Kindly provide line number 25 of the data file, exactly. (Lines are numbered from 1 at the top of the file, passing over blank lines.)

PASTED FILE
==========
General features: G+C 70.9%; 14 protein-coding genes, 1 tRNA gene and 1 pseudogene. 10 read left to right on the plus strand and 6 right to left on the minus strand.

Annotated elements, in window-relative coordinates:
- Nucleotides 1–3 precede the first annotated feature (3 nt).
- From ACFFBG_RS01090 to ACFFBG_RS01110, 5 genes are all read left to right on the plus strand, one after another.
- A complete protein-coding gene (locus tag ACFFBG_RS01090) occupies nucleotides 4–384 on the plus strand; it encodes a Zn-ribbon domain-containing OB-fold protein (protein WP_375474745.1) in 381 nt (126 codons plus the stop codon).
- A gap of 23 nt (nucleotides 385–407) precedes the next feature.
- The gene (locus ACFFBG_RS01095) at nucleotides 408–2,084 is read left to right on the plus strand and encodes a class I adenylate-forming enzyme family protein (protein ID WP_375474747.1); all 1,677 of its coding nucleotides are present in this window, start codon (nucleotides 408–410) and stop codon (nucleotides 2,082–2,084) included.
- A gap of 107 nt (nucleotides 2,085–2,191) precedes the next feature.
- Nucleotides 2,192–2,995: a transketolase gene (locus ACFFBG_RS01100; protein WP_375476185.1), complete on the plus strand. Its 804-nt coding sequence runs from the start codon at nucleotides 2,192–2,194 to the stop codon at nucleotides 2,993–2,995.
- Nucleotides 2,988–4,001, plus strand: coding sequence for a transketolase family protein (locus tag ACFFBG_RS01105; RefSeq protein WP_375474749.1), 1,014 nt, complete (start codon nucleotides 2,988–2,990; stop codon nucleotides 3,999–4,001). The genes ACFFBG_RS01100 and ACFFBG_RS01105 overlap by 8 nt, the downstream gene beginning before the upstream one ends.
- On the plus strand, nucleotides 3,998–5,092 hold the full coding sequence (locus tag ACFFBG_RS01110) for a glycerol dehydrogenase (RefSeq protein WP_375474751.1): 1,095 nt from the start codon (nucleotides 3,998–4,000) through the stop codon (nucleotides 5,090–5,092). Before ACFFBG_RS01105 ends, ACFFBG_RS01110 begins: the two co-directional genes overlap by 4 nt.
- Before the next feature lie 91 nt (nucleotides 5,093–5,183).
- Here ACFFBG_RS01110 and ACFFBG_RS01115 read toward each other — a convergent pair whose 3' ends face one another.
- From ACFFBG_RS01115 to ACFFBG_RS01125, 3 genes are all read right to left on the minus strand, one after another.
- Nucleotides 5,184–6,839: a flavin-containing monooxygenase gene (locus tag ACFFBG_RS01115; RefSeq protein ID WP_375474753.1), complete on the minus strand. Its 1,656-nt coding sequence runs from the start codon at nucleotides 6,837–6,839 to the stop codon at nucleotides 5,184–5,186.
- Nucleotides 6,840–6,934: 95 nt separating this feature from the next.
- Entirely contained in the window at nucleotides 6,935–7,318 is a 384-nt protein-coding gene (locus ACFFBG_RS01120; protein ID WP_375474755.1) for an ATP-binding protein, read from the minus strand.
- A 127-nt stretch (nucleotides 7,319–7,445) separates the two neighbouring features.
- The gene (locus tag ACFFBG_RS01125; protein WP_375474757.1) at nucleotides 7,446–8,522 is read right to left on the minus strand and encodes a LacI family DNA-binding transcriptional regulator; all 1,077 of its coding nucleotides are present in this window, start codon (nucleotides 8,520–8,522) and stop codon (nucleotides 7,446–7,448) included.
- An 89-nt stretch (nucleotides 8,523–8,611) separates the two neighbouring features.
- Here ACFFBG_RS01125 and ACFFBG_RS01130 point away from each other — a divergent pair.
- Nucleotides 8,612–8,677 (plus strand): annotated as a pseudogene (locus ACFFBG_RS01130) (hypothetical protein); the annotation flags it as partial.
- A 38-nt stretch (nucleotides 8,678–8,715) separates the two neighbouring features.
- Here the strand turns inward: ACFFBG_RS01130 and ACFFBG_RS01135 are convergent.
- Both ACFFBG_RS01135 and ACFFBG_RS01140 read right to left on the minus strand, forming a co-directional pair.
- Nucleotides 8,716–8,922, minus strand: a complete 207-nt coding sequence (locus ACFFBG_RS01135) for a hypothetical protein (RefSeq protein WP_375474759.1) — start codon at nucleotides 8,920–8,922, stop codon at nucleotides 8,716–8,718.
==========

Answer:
- Both ACFFBG_RS01135 and ACFFBG_RS01140 read right to left on the minus strand, forming a co-directional pair.